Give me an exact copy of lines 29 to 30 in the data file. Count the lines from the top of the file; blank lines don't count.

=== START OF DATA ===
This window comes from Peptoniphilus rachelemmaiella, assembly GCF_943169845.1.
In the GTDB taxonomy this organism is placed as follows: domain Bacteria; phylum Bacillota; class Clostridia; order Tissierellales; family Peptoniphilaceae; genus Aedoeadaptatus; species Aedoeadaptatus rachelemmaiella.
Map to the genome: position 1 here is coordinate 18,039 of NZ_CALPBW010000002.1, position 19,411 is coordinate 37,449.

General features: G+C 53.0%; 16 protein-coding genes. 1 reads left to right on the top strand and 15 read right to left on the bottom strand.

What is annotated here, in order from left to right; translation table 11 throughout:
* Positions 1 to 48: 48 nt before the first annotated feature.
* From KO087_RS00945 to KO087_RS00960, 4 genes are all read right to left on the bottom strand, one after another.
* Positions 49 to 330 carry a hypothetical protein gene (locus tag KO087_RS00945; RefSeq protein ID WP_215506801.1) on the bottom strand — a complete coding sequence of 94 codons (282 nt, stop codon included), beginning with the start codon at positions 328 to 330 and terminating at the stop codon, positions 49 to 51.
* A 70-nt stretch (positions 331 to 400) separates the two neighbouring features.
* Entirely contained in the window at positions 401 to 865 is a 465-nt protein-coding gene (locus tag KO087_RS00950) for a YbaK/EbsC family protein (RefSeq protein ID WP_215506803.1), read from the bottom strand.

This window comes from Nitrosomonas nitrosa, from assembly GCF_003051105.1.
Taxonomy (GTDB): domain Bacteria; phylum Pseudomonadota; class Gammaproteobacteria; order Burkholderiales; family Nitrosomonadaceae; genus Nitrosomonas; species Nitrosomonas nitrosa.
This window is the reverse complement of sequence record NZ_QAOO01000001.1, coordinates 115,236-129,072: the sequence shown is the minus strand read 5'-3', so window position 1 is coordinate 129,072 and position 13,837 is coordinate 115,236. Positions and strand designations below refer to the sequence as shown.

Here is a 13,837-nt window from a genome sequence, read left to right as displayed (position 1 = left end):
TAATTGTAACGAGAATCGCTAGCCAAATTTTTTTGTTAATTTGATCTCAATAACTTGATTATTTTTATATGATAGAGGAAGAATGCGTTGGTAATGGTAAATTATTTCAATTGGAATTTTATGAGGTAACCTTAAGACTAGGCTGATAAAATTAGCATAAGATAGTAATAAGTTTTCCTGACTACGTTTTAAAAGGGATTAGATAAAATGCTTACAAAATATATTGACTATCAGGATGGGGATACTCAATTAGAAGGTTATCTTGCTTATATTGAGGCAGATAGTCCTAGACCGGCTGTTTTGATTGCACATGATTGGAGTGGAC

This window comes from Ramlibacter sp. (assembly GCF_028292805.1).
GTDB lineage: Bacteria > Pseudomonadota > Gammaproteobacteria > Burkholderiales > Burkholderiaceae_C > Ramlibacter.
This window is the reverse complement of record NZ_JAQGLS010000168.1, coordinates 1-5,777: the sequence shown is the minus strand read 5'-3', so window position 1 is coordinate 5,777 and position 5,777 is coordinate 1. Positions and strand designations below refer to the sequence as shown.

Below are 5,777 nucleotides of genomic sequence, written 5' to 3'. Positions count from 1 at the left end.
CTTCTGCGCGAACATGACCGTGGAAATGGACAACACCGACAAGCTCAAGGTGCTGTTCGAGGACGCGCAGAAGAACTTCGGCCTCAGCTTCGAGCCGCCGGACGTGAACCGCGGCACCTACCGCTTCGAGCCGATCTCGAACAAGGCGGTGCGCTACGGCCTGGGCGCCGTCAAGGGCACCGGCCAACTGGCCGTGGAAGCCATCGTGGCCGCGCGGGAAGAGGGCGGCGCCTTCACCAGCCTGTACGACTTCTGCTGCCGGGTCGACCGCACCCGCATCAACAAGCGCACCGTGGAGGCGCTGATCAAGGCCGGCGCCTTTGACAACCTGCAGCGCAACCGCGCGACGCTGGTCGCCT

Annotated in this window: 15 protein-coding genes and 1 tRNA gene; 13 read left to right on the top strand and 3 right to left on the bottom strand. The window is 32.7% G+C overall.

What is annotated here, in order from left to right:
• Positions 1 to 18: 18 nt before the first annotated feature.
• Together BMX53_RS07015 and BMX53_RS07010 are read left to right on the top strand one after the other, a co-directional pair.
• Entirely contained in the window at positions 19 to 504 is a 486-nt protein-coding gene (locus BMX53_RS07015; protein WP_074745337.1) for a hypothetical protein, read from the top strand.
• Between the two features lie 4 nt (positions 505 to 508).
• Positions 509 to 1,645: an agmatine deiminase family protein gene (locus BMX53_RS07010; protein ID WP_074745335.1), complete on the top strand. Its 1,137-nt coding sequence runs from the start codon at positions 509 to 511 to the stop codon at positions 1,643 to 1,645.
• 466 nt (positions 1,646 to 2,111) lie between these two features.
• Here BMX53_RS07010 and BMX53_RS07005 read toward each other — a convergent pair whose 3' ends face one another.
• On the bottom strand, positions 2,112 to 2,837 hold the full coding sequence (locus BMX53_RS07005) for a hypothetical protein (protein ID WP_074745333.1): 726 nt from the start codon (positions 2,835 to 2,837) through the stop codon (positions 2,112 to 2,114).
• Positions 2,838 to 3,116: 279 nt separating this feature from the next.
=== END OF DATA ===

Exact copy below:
• Here BMX53_RS07010 and BMX53_RS07005 read toward each other — a convergent pair whose 3' ends face one another.
• On the bottom strand, positions 2,112 to 2,837 hold the full coding sequence (locus BMX53_RS07005) for a hypothetical protein (protein ID WP_074745333.1): 726 nt from the start codon (positions 2,835 to 2,837) through the stop codon (positions 2,112 to 2,114).